Lionsgate reboots the Blair Witch franchise on Friday with the third film in the series. The movie comes 17 years after America became obsessed with The Blair Witch Project in the summer of 1999. Shot on a microscopic budget over the course of eight days, the movie grossed $248 million against a $60,000 budget, making it the fifth highest-earning independent film ever made.
Many viewers had clamored to theaters to see what they believed was authentic found footage of a witch haunting kids in the woods. Their belief stemmed from a fake website director Eduardo Sanchez had set up prior to the movie’s release; the campaign transformed the Blair Witch into an urban myth. (Years later, some people have continued to believe the movie was a documentary.) The movie’s cultural ubiquity obscured its ingenious production techniques, which influenced a slew of fake found-footage horror movies, like Paranormal Activity, and launched one of the first successful viral marketing campaigns of the Internet age.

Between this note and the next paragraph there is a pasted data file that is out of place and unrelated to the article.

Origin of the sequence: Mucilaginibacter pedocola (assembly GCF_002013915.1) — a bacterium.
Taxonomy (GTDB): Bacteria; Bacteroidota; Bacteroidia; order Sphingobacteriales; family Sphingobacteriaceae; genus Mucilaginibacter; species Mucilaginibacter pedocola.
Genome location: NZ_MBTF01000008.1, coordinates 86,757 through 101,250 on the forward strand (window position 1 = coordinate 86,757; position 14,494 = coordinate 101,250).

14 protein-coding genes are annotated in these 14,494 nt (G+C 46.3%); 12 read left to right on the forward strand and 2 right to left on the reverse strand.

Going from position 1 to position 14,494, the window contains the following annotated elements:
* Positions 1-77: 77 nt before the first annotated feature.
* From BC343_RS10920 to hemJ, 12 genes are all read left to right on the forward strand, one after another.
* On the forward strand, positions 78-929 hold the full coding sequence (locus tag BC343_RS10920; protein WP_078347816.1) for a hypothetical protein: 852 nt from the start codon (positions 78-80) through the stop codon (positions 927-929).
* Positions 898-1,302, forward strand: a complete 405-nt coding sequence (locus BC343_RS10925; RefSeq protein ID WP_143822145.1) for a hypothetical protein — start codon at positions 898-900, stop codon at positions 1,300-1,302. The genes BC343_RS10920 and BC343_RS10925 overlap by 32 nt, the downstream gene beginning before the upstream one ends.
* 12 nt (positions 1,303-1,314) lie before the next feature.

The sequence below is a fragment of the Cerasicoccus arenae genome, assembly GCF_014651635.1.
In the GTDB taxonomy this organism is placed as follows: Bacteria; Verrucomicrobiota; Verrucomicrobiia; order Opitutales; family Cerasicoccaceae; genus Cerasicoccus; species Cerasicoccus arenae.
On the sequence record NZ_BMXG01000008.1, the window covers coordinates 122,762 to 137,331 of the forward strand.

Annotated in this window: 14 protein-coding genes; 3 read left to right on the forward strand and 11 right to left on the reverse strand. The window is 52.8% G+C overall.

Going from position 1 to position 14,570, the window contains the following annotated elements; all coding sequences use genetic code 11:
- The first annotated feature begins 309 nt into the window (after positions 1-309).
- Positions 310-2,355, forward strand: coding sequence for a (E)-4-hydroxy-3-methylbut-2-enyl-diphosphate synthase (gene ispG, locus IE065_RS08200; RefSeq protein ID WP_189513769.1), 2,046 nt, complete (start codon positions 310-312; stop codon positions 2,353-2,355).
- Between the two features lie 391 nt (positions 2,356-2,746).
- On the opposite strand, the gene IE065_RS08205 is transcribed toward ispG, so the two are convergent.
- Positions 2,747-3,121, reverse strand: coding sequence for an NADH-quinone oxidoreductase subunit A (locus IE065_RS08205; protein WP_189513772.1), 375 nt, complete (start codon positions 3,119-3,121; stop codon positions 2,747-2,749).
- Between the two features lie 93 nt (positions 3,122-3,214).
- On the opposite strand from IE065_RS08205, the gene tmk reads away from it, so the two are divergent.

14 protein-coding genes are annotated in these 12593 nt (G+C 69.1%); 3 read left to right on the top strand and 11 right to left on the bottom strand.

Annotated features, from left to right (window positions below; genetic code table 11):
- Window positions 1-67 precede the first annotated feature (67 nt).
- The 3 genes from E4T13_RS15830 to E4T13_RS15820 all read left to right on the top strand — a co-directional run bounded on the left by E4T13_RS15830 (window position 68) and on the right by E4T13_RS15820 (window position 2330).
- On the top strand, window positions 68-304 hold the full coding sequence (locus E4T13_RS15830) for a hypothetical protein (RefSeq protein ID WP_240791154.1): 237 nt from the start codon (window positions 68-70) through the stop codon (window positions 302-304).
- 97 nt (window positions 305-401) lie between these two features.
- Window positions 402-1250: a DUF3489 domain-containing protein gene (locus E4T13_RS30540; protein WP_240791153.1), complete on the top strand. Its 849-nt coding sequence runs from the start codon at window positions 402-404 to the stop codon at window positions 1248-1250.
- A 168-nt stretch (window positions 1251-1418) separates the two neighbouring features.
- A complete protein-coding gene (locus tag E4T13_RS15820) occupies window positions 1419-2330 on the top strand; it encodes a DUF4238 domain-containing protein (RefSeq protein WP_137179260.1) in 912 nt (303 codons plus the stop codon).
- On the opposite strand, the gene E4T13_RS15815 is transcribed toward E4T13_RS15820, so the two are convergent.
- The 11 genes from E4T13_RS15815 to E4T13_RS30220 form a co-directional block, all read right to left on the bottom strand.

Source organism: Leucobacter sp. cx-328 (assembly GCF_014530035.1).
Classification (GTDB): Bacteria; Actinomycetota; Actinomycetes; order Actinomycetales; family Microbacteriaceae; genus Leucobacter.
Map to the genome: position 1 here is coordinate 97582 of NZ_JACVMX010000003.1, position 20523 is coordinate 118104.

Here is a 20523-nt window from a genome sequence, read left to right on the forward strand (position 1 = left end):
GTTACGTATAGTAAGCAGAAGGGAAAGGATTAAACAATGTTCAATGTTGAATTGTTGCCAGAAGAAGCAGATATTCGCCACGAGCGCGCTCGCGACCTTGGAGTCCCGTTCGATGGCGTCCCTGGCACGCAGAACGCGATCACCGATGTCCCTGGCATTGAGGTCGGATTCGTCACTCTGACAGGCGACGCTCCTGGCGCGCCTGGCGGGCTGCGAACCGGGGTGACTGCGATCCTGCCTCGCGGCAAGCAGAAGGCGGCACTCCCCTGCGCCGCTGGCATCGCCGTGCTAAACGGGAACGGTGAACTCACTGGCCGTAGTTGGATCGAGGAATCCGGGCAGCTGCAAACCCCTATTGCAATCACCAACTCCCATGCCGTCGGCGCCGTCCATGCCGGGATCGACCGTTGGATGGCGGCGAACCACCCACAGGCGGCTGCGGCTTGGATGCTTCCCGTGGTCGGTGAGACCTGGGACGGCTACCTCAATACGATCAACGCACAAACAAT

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The success bolstered the movie’s creators and stars into Hollywood, but the movie’s urban legend marketing campaign plagued the actors, whom many believe died in 1999. In anticipation of the new movie, Broadly spoke to The Blair Witch Project’s original writers, directors, and actors about the film’s deranged eight-day production and how the movie scarred their lives.
Writer and directors Eduardo Sanchez and Dan Myrick met as film students at the University of Central Florida in the early 1990s. The friends collaborated on a number of student films before deciding to collaborate on a horror movie.